A ban on large sugared drinks that was to take effect in New York City on March 12 was struck down by a Manhattan state Supreme Court Justice on March 11.
Justice Milton Tingling agreed with the beverage industry and business owners who objected the ban was “arbitrary and capricious.” The ban had been promoted by billionaire media mogul and New York City Mayor Michael Bloomberg. A city health board appointed by the mayor approved the ban last year.
It would have limited the size of sugared drinks that could be sold to 16 fluid ounces, but only at certain establishments. Sodas and many other sugared drinks, including smoothies and coffee, were included in the ban. But Tingling noted what was not included. Sugary milk products such as milk shakes were exempted, as were large drinks sold at convenience stores. This, he wrote, was evidence of the ban’s arbitrariness and capriciousness.
‘Loopholes Defeat Purpose’
“The loopholes in this rule effectively defeat the stated purpose of this rule,” Justice Tingling wrote. He added that setting a size limit would have been the proper purview of the elected City Council, not the appointed health board.
Various business groups, including soft drink makers, restaurateurs, and movie theater owners, sued over the ban, and last month Justice Tingling heard the case. Plaintiffs argued soft drink makers would be forced to change bottles and labels, restaurants and delis would have to change menus and inventories, and movie theaters would lose profits, 20 percent of which come from soft drink sales.
“These are costs which these businesses are not going to be compensated for,” argued James E. Brandt, a lawyer for the American Beverage Association and other opponents, during his presentation before Justice Tingling.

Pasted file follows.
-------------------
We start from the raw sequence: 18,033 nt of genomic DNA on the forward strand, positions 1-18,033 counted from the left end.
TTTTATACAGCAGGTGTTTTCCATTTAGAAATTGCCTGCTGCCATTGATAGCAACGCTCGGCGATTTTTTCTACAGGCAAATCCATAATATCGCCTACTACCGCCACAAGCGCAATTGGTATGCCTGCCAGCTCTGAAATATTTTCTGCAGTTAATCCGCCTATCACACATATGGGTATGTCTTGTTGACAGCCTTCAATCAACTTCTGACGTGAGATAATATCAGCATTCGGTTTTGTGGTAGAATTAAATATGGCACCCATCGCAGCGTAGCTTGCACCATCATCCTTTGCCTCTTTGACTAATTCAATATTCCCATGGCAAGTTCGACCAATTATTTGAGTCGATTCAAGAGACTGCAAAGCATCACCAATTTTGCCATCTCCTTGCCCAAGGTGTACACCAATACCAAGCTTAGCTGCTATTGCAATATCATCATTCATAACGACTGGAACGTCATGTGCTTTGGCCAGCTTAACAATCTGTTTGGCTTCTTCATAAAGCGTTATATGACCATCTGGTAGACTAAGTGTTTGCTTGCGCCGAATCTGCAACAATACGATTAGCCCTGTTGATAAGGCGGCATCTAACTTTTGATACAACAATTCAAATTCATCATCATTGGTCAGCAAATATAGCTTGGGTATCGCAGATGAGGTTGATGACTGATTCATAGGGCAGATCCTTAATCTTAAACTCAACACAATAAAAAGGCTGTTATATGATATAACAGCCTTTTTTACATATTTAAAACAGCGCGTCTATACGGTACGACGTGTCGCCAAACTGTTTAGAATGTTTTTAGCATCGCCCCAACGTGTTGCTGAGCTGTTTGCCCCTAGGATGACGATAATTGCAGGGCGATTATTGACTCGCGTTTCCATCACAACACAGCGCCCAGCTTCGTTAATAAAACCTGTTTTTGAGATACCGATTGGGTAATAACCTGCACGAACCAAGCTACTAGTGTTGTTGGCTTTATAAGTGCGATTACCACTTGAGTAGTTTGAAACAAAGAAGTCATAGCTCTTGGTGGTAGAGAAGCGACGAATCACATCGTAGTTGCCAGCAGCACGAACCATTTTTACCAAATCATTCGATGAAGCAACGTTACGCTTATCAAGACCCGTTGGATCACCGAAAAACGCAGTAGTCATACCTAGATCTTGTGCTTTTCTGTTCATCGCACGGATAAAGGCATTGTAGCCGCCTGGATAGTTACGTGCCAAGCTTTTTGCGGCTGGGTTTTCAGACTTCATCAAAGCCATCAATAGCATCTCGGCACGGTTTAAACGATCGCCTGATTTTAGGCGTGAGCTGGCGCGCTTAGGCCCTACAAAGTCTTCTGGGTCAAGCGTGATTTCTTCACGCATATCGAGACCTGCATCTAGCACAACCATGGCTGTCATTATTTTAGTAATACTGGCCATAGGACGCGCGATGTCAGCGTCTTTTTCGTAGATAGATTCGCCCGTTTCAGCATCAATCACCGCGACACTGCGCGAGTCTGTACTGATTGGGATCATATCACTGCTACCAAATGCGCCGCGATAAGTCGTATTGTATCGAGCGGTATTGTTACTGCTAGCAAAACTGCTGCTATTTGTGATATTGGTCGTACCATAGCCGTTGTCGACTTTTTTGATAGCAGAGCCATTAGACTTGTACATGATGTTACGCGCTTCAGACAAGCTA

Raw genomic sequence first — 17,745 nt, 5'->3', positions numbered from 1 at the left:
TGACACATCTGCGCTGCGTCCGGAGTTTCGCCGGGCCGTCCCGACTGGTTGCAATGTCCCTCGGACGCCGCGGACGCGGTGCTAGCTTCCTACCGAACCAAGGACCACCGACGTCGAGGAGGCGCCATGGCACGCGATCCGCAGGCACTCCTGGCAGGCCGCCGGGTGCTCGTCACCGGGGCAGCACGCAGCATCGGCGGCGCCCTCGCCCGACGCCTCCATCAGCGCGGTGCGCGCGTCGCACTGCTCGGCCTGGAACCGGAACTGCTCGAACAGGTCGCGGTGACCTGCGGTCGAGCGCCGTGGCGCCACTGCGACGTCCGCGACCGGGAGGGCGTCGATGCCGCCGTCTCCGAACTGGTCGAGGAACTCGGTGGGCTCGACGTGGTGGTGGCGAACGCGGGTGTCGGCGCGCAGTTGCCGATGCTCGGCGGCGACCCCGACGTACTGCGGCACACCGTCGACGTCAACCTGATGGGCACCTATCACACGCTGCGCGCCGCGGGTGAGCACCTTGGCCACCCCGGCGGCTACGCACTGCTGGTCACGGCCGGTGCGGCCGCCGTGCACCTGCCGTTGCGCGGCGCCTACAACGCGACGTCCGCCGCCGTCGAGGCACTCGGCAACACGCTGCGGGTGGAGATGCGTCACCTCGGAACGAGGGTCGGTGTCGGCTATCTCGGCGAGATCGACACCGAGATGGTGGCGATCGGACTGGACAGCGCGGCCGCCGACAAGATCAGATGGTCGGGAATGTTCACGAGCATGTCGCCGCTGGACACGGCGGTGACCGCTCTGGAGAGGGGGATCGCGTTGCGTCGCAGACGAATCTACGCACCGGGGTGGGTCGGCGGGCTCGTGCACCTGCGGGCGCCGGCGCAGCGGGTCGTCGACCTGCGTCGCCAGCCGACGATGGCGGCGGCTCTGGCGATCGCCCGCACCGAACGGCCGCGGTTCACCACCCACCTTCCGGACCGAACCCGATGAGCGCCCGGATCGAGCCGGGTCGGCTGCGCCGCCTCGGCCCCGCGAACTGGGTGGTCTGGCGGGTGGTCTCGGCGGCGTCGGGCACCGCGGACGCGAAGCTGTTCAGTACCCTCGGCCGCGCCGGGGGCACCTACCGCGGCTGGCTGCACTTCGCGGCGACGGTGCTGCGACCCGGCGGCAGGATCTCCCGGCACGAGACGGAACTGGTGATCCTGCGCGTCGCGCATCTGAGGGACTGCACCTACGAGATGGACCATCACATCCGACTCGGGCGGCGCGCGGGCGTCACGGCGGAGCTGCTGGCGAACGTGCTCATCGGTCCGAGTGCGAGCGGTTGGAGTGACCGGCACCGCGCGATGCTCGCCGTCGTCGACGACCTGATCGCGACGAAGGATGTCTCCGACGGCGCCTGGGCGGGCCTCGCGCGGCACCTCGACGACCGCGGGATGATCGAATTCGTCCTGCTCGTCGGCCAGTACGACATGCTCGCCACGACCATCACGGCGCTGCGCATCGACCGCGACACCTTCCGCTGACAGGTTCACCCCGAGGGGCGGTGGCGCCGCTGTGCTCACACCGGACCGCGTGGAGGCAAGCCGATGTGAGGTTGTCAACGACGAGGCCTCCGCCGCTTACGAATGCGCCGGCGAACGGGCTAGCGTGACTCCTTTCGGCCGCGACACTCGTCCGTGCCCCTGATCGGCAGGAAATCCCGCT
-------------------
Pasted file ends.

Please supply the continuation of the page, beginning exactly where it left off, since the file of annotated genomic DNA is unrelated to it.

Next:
“The court ruling provides a sigh of relief to New Yorkers and thousands of small businesses in New York City that would have been harmed by this arbitrary and unpopular ban,” said the American Beverage Association in a statement. “With this ruling behind us, we look forward to collaborating with city leaders on solutions that will have a meaningful and lasting impact on the people of New York City.”
Bloomberg and his hand-picked health board said they wanted the ban to fight obesity and reduce obesity-related health problems. City officials pledged to appeal the ruling.
“This measure is part of the city’s multi-pronged effort to combat the growing obesity epidemic,” Michael Cardozo, corporate counsel for the city’s law department, said in a statement. “We believe the Board of Health has the legal authority — and responsibility — to tackle its leading causes.”